post-diss havoc

Funny thing, to fall ill as soon as you hand in the work which has been sucking your soul for so long… it only makes sense. I went through about 10 days of being in bed, unable to move or focus on much, not even able to create the artwork I’d been craving to do for so long. Stress is a serious issue, and my body had had enough of it – I am only thankful that it happened after I was finished with the dissertation, rather than during.

Even though recovery took me a while, I had ideas whirling in my head for days before I actually started doing anything about them. There were a lot of things to start thinking about – the final degree show, my course project, animation, and the exhibition we’re doing in Bristol around the start of April being just a few of them.

The return to my project after such a long period of focusing on something so different was confusing to say the least. I had to reacquaint myself with my own work – a strange experience. It allowed me a different perspective and I noticed several things which I needed to work on, which I otherwise wouldn’t have. It’s safe to say that things are once again in full motion, even though the project has changed in some ways.

The most important thing is… I’m drawing again. I’m being actively creative, and producing work, which was one of the bigger stress fuels of the several months leading up to the start of February. Since then, I’ve done more than I thought I would have, yet there is still so much to work on.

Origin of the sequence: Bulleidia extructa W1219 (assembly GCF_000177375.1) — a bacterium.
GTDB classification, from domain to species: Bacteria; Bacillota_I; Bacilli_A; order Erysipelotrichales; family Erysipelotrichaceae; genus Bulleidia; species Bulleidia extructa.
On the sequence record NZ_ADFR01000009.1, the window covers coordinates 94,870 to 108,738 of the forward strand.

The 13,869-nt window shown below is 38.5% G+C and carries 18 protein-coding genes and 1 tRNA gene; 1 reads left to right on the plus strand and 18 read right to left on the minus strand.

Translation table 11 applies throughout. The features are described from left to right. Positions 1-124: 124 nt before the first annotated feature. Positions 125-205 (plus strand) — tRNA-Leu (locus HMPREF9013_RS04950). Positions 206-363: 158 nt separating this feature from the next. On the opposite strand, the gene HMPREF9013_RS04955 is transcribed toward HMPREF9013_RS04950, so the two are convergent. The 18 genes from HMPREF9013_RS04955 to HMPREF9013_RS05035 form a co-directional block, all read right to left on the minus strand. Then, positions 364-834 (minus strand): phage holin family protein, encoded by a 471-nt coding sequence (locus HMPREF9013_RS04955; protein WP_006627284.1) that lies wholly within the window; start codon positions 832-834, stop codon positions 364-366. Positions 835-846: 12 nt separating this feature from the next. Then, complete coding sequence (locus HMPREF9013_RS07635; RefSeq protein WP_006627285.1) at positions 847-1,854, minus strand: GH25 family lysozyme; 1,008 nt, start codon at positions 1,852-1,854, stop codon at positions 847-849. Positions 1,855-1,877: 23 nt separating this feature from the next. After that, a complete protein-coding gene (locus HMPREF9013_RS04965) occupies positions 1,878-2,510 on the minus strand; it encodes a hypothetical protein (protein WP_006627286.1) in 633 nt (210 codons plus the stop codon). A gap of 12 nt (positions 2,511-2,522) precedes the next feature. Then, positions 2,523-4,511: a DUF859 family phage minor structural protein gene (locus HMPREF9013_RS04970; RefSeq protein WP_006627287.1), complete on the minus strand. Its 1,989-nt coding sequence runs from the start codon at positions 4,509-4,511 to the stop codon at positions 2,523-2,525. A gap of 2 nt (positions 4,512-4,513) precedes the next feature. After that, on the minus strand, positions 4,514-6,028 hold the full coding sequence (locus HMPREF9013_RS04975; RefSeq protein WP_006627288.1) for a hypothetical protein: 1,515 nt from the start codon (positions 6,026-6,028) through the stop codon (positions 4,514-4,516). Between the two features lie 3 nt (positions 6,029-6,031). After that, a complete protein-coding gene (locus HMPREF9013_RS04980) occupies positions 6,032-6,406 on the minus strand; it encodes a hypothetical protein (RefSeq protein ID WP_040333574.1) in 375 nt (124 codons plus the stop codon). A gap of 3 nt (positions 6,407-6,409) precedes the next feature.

‘curled up in a dream’

Β Dreams have become an ultimate source of inspiration for the artwork I have been doing in the past month. Joseph Campbell once compared myths and dreams and that stuck with me in a way that not many things do.

“Dream is the personalized myth, myth is the depersonalized dream; both myth and dream are symbolic in the same general way of the dynamic of the psyche. But in the dream the forms are quirked by the peculiar troubles of the dreamer, whereas in myth the problems and solutions sown are directly valid for all mankind.”
– Joseph Campbell, The Hero with a Thousand Faces

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